Plate Tectonics and Pacific Plate

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The Pacific Ring of Fire (see below)

Tectonic plates of the world.
The Pacific Ring of Fire (or just The Ring of Fire) is an area where a large number of earthquakes and volcanic eruptions occur in the basin of the Pacific Ocean. In a 40,000 km (25,000 mi) horseshoe shape, it is associated with a nearly continuous series of oceanic trenches, volcanic arcs, and volcanic belts and plate movements. The Ring of Fire has 452 volcanoes and is home to over 75% of the world's active and dormant volcanoes.[1] It is sometimes called the circum-Pacific belt or the circum-Pacific seismic belt.

Eruption of Mount St. Helens on July 22, 1980.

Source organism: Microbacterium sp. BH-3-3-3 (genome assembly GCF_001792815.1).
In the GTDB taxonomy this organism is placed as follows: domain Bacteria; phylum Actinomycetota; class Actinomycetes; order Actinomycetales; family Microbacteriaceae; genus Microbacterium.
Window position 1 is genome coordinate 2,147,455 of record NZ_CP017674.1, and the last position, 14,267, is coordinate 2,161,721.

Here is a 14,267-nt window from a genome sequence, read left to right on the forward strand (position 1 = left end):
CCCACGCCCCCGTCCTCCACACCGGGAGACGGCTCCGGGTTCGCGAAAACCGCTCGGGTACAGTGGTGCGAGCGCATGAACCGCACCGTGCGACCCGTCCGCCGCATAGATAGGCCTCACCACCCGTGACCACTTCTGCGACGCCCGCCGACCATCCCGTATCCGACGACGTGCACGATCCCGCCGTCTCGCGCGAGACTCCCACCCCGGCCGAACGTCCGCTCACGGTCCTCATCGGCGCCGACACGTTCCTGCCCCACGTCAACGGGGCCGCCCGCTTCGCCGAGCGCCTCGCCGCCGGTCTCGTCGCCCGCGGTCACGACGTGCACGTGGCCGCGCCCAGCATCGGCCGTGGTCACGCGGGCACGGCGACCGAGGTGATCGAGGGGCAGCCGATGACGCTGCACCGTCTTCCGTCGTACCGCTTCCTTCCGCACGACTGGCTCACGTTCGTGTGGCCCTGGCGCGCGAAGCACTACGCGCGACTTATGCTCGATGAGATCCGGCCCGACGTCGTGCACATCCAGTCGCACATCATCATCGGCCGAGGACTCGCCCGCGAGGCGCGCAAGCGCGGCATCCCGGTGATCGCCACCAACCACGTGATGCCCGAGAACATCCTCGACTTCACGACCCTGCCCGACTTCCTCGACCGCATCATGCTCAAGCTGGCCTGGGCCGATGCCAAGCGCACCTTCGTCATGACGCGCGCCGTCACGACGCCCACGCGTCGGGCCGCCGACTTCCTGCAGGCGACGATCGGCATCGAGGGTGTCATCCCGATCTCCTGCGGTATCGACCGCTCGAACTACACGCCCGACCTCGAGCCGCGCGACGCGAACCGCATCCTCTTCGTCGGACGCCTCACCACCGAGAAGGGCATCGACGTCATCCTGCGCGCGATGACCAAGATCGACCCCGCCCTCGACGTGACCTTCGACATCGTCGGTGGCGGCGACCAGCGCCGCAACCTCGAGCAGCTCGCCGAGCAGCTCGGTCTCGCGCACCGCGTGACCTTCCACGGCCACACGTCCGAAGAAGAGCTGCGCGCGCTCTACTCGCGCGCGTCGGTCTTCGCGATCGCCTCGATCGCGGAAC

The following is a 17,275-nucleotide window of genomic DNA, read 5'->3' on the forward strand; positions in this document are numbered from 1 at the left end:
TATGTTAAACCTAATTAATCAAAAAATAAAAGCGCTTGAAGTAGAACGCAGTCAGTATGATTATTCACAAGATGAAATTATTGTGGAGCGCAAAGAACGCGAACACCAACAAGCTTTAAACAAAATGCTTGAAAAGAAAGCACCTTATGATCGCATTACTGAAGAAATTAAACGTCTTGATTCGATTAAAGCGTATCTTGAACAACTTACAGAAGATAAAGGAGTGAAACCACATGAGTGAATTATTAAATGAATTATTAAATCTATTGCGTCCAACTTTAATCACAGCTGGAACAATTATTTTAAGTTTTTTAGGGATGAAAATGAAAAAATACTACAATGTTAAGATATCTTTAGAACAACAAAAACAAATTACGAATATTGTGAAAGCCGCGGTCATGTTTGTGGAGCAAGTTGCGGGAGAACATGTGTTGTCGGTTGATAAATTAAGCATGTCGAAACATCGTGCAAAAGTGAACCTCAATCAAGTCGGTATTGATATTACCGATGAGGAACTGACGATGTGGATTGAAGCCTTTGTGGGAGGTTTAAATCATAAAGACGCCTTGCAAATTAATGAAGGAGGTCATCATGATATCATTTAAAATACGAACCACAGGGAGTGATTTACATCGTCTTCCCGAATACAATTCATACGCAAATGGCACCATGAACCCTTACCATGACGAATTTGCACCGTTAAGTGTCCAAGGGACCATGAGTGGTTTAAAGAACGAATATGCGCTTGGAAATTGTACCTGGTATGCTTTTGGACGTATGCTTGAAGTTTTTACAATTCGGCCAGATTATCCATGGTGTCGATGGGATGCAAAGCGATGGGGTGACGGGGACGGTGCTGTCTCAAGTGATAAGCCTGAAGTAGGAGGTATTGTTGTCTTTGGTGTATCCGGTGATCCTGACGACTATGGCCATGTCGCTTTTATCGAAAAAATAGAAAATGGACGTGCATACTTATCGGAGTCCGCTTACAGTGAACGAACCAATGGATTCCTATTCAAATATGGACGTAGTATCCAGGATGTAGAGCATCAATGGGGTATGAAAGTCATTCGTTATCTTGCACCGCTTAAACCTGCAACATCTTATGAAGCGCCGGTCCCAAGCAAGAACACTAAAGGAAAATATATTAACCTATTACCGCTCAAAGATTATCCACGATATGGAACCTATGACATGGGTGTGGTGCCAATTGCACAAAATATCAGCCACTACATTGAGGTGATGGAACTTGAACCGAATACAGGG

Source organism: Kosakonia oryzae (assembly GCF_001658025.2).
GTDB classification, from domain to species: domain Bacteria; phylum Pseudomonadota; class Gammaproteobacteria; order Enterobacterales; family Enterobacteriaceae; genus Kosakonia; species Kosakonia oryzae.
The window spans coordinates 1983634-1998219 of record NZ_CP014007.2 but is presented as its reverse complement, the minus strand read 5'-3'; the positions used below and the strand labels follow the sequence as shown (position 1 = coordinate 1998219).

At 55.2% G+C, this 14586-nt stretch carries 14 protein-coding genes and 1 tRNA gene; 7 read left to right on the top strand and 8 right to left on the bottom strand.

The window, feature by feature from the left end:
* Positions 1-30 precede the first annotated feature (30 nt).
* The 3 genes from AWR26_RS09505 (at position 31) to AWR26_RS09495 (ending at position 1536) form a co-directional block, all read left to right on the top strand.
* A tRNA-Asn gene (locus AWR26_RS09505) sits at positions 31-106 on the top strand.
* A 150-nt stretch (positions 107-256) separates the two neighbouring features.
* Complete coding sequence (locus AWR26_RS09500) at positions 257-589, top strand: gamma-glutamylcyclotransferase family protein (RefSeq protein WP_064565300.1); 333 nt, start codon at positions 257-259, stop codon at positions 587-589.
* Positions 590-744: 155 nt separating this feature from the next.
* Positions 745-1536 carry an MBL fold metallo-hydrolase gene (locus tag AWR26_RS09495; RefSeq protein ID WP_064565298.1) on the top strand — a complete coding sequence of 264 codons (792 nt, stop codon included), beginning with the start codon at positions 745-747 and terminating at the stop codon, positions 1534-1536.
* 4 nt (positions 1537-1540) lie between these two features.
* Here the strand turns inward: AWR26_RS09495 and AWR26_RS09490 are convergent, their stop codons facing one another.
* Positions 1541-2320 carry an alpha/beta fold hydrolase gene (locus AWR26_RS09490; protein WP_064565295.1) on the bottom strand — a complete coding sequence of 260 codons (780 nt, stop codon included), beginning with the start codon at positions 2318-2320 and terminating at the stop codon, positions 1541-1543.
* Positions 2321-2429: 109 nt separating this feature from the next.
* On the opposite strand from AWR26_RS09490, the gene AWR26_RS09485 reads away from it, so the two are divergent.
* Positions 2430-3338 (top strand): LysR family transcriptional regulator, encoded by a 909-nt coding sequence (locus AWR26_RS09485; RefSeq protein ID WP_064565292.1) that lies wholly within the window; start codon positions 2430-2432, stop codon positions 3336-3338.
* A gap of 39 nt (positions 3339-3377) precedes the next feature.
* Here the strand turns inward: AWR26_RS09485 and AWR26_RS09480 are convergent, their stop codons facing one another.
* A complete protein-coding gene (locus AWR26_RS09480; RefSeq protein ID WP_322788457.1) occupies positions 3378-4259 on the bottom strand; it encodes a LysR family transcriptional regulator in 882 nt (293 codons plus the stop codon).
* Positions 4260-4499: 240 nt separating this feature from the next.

About 90%[2] of the world's earthquakes and 81%[3] of the world's largest earthquakes occur along the Ring of Fire. The next most seismic region (5–6% of earthquakes and 17% of the world's largest earthquakes) is the Alpide belt, which extends from Java to Sumatra through the Himalayas, the Mediterranean, and out into the Atlantic. The Mid-Atlantic Ridge is the third most prominent earthquake belt.[4][5] The Ring of Fire is a direct result of plate tectonics and the movement and collisions of lithospheric plates.[6] The eastern section of the ring is the result of the Nazca Plate and the Cocos Plate being subducted beneath the westward moving South American Plate. The Cocos Plate is being subducted beneath the Caribbean Plate, in Central America. A portion of the Pacific Plate along with the small Juan de Fuca Plate are being subducted beneath the North American Plate. Along the northern portion the northwestward moving Pacific plate is being subducted beneath the Aleutian Islands arc. Further west the Pacific plate is being subducted along the Kamchatka Peninsula arcs on south past Japan. The southern portion is more complex with a number of smaller tectonic plates in collision with the Pacific plate from the Mariana Islands, the Philippines, Bougainville, Tonga, and New Zealand; this portion excludes Australia, since it lies in...
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